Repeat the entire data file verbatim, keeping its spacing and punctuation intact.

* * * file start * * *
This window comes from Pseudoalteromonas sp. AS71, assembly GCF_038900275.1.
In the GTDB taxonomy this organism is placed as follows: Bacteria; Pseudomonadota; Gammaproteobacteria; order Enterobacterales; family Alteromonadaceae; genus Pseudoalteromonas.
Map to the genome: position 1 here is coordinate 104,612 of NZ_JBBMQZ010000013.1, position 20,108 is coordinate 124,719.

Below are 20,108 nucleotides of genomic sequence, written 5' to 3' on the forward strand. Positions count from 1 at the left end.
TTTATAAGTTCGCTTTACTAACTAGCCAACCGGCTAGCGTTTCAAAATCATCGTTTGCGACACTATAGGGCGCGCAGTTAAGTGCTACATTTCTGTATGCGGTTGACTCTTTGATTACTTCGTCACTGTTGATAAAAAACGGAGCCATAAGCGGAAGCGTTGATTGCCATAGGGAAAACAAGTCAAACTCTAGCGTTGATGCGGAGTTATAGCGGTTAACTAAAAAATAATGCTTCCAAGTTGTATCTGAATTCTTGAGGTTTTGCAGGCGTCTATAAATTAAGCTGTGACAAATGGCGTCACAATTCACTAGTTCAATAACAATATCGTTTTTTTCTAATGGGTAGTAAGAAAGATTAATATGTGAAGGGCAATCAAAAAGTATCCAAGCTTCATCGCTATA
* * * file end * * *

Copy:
This window comes from Pseudoalteromonas sp. AS71, assembly GCF_038900275.1.
In the GTDB taxonomy this organism is placed as follows: Bacteria; Pseudomonadota; Gammaproteobacteria; order Enterobacterales; family Alteromonadaceae; genus Pseudoalteromonas.
Map to the genome: position 1 here is coordinate 104,612 of NZ_JBBMQZ010000013.1, position 20,108 is coordinate 124,719.

Below are 20,108 nucleotides of genomic sequence, written 5' to 3' on the forward strand. Positions count from 1 at the left end.
TTTATAAGTTCGCTTTACTAACTAGCCAACCGGCTAGCGTTTCAAAATCATCGTTTGCGACACTATAGGGCGCGCAGTTAAGTGCTACATTTCTGTATGCGGTTGACTCTTTGATTACTTCGTCACTGTTGATAAAAAACGGAGCCATAAGCGGAAGCGTTGATTGCCATAGGGAAAACAAGTCAAACTCTAGCGTTGATGCGGAGTTATAGCGGTTAACTAAAAAATAATGCTTCCAAGTTGTATCTGAATTCTTGAGGTTTTGCAGGCGTCTATAAATTAAGCTGTGACAAATGGCGTCACAATTCACTAGTTCAATAACAATATCGTTTTTTTCTAATGGGTAGTAAGAAAGATTAATATGTGAAGGGCAATCAAAAAGTATCCAAGCTTCATCGCTATA